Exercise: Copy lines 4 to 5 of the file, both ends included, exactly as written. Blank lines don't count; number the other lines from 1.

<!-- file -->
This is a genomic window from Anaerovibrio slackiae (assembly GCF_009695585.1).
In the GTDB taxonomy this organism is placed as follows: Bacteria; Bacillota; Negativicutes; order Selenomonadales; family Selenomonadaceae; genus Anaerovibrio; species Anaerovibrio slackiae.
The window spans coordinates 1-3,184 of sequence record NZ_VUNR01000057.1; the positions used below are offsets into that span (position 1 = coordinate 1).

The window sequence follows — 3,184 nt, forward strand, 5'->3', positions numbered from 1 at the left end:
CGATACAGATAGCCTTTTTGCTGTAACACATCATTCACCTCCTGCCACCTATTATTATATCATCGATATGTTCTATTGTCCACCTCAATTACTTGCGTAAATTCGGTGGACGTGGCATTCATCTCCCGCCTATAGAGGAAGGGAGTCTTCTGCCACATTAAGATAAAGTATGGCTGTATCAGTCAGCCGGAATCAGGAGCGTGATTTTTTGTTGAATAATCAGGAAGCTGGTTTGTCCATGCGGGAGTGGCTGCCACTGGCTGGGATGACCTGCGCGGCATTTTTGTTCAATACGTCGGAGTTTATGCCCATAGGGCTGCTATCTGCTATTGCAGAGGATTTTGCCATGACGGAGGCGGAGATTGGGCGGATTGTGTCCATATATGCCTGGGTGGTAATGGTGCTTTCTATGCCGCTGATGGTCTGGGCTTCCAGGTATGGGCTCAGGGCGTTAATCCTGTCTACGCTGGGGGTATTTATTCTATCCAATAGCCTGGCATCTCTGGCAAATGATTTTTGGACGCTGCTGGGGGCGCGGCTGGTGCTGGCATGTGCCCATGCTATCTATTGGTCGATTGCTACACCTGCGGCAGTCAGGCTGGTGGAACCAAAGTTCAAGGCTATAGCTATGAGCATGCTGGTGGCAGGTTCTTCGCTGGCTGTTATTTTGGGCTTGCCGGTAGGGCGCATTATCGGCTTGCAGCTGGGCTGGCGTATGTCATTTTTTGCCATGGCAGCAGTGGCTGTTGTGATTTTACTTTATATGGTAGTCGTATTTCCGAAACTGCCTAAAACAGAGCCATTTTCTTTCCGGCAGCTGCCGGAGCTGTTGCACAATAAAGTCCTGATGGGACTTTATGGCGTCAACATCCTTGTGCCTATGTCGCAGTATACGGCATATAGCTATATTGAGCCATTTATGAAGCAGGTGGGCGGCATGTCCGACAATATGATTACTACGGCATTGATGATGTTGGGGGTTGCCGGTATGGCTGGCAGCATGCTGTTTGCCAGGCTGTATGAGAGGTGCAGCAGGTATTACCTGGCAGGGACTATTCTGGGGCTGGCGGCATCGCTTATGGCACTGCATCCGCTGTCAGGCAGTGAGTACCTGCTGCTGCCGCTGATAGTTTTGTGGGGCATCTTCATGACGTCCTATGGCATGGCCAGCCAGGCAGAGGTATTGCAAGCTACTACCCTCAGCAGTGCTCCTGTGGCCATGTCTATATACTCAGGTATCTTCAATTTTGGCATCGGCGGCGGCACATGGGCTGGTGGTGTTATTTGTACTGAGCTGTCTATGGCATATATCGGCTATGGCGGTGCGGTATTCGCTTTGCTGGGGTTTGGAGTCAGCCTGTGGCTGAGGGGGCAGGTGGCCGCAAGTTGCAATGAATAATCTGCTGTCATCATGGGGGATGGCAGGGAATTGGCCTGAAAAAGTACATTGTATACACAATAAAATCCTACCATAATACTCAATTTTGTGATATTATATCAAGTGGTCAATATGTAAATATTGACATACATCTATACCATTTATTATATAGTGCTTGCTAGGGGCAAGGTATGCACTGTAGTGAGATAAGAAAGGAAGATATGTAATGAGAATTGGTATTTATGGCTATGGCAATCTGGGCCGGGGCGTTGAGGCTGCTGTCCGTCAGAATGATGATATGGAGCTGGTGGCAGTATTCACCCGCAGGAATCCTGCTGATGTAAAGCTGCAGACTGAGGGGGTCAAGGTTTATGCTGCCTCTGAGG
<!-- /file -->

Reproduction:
The window sequence follows — 3,184 nt, forward strand, 5'->3', positions numbered from 1 at the left end:
CGATACAGATAGCCTTTTTGCTGTAACACATCATTCACCTCCTGCCACCTATTATTATATCATCGATATGTTCTATTGTCCACCTCAATTACTTGCGTAAATTCGGTGGACGTGGCATTCATCTCCCGCCTATAGAGGAAGGGAGTCTTCTGCCACATTAAGATAAAGTATGGCTGTATCAGTCAGCCGGAATCAGGAGCGTGATTTTTTGTTGAATAATCAGGAAGCTGGTTTGTCCATGCGGGAGTGGCTGCCACTGGCTGGGATGACCTGCGCGGCATTTTTGTTCAATACGTCGGAGTTTATGCCCATAGGGCTGCTATCTGCTATTGCAGAGGATTTTGCCATGACGGAGGCGGAGATTGGGCGGATTGTGTCCATATATGCCTGGGTGGTAATGGTGCTTTCTATGCCGCTGATGGTCTGGGCTTCCAGGTATGGGCTCAGGGCGTTAATCCTGTCTACGCTGGGGGTATTTATTCTATCCAATAGCCTGGCATCTCTGGCAAATGATTTTTGGACGCTGCTGGGGGCGCGGCTGGTGCTGGCATGTGCCCATGCTATCTATTGGTCGATTGCTACACCTGCGGCAGTCAGGCTGGTGGAACCAAAGTTCAAGGCTATAGCTATGAGCATGCTGGTGGCAGGTTCTTCGCTGGCTGTTATTTTGGGCTTGCCGGTAGGGCGCATTATCGGCTTGCAGCTGGGCTGGCGTATGTCATTTTTTGCCATGGCAGCAGTGGCTGTTGTGATTTTACTTTATATGGTAGTCGTATTTCCGAAACTGCCTAAAACAGAGCCATTTTCTTTCCGGCAGCTGCCGGAGCTGTTGCACAATAAAGTCCTGATGGGACTTTATGGCGTCAACATCCTTGTGCCTATGTCGCAGTATACGGCATATAGCTATATTGAGCCATTTATGAAGCAGGTGGGCGGCATGTCCGACAATATGATTACTACGGCATTGATGATGTTGGGGGTTGCCGGTATGGCTGGCAGCATGCTGTTTGCCAGGCTGTATGAGAGGTGCAGCAGGTATTACCTGGCAGGGACTATTCTGGGGCTGGCGGCATCGCTTATGGCACTGCATCCGCTGTCAGGCAGTGAGTACCTGCTGCTGCCGCTGATAGTTTTGTGGGGCATCTTCATGACGTCCTATGGCATGGCCAGCCAGGCAGAGGTATTGCAAGCTACTACCCTCAGCAGTGCTCCTGTGGCCATGTCTATATACTCAGGTATCTTCAATTTTGGCATCGGCGGCGGCACATGGGCTGGTGGTGTTATTTGTACTGAGCTGTCTATGGCATATATCGGCTATGGCGGTGCGGTATTCGCTTTGCTGGGGTTTGGAGTCAGCCTGTGGCTGAGGGGGCAGGTGGCCGCAAGTTGCAATGAATAATCTGCTGTCATCATGGGGGATGGCAGGGAATTGGCCTGAAAAAGTACATTGTATACACAATAAAATCCTACCATAATACTCAATTTTGTGATATTATATCAAGTGGTCAATATGTAAATATTGACATACATCTATACCATTTATTATATAGTGCTTGCTAGGGGCAAGGTATGCACTGTAGTGAGATAAGAAAGGAAGATATGTAATGAGAATTGGTATTTATGGCTATGGCAATCTGGGCCGGGGCGTTGAGGCTGCTGTCCGTCAGAATGATGATATGGAGCTGGTGGCAGTATTCACCCGCAGGAATCCTGCTGATGTAAAGCTGCAGACTGAGGGGGTCAAGGTTTATGCTGCCTCTGAGG